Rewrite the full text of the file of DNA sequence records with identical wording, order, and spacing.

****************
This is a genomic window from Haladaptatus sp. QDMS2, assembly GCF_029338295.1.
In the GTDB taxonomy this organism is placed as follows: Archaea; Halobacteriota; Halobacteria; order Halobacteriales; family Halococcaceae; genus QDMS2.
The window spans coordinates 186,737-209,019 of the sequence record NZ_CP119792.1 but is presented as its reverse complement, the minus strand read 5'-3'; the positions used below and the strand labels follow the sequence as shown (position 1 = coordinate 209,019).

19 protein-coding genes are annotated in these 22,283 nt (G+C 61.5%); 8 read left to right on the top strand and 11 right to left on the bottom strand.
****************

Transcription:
This is a genomic window from Haladaptatus sp. QDMS2, assembly GCF_029338295.1.
In the GTDB taxonomy this organism is placed as follows: Archaea; Halobacteriota; Halobacteria; order Halobacteriales; family Halococcaceae; genus QDMS2.
The window spans coordinates 186,737-209,019 of the sequence record NZ_CP119792.1 but is presented as its reverse complement, the minus strand read 5'-3'; the positions used below and the strand labels follow the sequence as shown (position 1 = coordinate 209,019).

19 protein-coding genes are annotated in these 22,283 nt (G+C 61.5%); 8 read left to right on the top strand and 11 right to left on the bottom strand.